News & Reviews News Wire California Coastal Commission threatens action against transit district over safety fence

California Coastal Commission threatens action against transit district over safety fence

By | March 8, 2022

Project to deter trespassers could bring penalties, coastal agency warns

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People jumping off rail line as train approaches
The California Coastal Commission is threatening action if the North County Transit District builds a safety fence to address trespassing on its rail line through Del Mar, Calif. (Trains: David Lassen)

DEL MAR, Calif. — The California Coastal Commission is now threatening “enforcement actions” against the North County Transit District if it builds a safety fence along its right-of-way on the Del Mar Bluffs without obtaining a development permit from the Commission.

The San Diego Union-Tribune reports the latest twist in the dispute between the transit agency, commission, and city of Del Mar came in the form of the commission’s “pre-cease and desist” letter saying that construction of the fence would violate the state Coastal Act and could bring unspecified administrative and civil penalties, and that the commission could order the fence’s removal.

The dispute between governmental agencies reflects an issue the NCTD sought to address when it took the matter to the Surface Transportation District in 2020. In its original filing, the district asked the STB to issue an order to keep the city and commission from regulating work along the rail right-of-way, citing what it called an “irreconcilable conflict” between rail and coastal-use regulations [see “Digest: San Diego transit agency seeks STB ruling …,” Trains News Wire, Sept. 15, 2020].

The NCTD wants to build the fence to address frequent trespassing along the right-of-way by people walking along the bluffs or accessing the beach below. Del Mar residents have opposed the fence because it would restrict their beach access and spoil views from homes along the tracks.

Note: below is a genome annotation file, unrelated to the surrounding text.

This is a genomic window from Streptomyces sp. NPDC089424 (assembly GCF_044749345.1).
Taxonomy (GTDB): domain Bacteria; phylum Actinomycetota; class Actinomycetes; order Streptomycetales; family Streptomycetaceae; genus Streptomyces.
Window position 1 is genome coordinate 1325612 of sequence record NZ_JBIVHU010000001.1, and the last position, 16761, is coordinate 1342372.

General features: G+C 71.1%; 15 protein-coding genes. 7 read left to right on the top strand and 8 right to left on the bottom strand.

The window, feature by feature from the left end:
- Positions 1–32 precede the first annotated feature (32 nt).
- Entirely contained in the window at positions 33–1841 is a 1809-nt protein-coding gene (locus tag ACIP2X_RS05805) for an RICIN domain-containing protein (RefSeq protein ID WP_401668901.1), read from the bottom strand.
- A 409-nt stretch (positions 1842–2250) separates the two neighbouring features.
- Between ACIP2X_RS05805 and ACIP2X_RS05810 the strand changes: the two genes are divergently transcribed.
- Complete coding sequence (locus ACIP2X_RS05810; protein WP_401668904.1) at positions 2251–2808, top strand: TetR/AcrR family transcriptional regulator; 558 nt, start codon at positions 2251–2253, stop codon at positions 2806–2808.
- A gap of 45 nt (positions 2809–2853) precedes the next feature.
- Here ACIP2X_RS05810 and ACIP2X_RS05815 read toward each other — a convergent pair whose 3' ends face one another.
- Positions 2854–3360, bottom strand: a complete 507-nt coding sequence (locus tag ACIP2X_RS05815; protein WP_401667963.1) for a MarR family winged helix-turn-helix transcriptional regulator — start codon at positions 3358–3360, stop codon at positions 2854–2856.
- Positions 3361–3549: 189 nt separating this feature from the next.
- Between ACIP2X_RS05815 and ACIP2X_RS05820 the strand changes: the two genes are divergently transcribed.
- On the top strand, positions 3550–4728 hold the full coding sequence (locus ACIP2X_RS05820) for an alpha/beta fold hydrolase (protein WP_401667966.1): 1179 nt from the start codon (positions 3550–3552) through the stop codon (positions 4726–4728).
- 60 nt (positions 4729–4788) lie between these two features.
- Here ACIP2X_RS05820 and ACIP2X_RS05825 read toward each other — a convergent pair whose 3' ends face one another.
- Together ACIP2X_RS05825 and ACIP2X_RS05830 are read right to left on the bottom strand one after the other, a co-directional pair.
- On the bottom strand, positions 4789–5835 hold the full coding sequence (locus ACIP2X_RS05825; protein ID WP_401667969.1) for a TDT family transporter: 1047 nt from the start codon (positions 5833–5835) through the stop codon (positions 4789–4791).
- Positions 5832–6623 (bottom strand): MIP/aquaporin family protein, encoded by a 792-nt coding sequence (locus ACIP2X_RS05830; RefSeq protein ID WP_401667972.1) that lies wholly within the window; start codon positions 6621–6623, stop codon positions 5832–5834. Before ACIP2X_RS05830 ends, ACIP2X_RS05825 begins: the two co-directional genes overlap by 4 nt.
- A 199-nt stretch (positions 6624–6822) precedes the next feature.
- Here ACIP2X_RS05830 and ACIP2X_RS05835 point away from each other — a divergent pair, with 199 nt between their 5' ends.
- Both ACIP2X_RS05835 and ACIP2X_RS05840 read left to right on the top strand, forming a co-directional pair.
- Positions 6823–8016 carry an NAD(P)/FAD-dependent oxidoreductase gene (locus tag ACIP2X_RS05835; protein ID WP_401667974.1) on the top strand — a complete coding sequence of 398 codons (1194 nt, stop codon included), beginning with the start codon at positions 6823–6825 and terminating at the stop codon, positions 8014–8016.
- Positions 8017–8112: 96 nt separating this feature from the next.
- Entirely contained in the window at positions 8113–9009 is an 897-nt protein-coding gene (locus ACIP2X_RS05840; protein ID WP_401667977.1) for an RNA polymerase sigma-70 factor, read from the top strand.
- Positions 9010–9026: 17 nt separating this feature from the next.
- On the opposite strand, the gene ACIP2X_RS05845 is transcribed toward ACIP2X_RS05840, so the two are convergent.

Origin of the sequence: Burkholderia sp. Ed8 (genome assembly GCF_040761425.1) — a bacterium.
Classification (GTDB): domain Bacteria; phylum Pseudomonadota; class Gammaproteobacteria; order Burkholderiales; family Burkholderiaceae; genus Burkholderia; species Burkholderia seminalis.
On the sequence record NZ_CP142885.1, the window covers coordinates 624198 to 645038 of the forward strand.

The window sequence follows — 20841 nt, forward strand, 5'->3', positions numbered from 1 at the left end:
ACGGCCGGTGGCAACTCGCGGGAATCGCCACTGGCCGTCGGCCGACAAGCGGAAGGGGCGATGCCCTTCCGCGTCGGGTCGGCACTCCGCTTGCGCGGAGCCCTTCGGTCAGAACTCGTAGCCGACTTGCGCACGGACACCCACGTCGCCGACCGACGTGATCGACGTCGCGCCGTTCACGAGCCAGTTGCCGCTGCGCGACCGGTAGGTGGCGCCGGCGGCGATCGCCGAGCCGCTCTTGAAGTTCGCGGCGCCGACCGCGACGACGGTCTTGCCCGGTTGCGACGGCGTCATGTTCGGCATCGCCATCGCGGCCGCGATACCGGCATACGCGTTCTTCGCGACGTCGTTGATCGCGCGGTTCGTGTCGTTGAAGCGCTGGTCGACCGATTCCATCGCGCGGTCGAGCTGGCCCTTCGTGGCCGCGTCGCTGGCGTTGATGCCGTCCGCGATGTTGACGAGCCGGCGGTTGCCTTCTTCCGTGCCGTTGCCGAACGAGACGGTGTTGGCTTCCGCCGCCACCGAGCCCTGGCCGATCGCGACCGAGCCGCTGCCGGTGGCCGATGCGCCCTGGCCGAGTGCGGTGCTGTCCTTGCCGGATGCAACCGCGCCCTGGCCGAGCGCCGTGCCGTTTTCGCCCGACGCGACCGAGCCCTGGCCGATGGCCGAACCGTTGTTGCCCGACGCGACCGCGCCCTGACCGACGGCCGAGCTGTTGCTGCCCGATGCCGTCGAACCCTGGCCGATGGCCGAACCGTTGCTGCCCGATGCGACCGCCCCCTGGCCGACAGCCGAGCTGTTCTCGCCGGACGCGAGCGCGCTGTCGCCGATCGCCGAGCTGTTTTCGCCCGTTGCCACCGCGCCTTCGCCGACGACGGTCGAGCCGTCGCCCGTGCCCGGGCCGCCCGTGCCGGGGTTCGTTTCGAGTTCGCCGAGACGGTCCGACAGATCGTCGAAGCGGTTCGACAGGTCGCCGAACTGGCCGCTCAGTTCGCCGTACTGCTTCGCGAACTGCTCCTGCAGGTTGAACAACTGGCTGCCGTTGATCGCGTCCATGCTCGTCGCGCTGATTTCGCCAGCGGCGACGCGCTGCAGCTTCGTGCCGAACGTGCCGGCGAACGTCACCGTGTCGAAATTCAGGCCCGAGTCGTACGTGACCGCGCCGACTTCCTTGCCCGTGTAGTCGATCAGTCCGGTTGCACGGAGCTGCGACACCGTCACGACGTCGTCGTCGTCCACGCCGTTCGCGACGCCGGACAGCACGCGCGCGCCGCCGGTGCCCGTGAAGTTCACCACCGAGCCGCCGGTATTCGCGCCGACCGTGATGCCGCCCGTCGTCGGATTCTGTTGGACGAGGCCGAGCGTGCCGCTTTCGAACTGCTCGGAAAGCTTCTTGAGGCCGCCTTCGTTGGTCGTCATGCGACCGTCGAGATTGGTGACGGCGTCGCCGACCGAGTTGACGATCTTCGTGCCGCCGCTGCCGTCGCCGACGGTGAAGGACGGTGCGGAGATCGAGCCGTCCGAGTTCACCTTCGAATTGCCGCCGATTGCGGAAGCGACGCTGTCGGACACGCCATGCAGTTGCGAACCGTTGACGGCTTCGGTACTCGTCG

In an update to its original petition to the STB, the district responded to the commission letter by saying it “cannot in good faith further delay the safety fencing project and risk any additional unnecessary loss of life or injuries.”

The district said that in the 16 months since it began negotiating with Del Mar and the commission, there have been 1,828 incidents, including one fatality, along its right-of-way in the city. Incidents include cases where trains must sound their horns to alert trespassers along the tracks.

8 thoughts on “California Coastal Commission threatens action against transit district over safety fence

  1. Maybe the railroad needs to show-up at the next hearing with a picture presentation titled “Run-Over by the Railroad: A Gruesome Sight”

  2. The California Coastal Commission is an overzealous and duplicative land use planning agency. Let NCTD build their fence in the name of safety first, then apply for the permit after the fact, so that the Coastal Commission may have their all important paper work (and $$) documenting the fence; which is seriously needed, because too many Californians believe they should have uninhibited access across any real estate including railroad right-of-ways, to their beloved beach!

    1. It’s not that Californians believe they should have uninhibited access to the beach, it’s that the state law that created the CCC legally says we’re allowed that access if it exited prior to any restriction placed on it by a private enterprise. This problem goes all the way back to when the line was built, if nothing was done back then to keep people from crossing the tracks to reach the beach, then under the letter of the law, nothing can be done now without approval from the CCC to prevent it either…safety and private property be damned.

  3. Ah, I see the issue. The City of DelMar wants the railroad to build a $4 billion dollar tunnel under the town so their views and access won’t be obstructed. No wonder its at a standstill.

  4. Honestly, the problem is with the City of Del Mar. If they want to maintain beach access then they should put up the dough to build the needed access. Gov. Newsom says the state is in such great fiscal shape, simply apply for a grant to have a pedestrian underpass built.

    How hard can it be?

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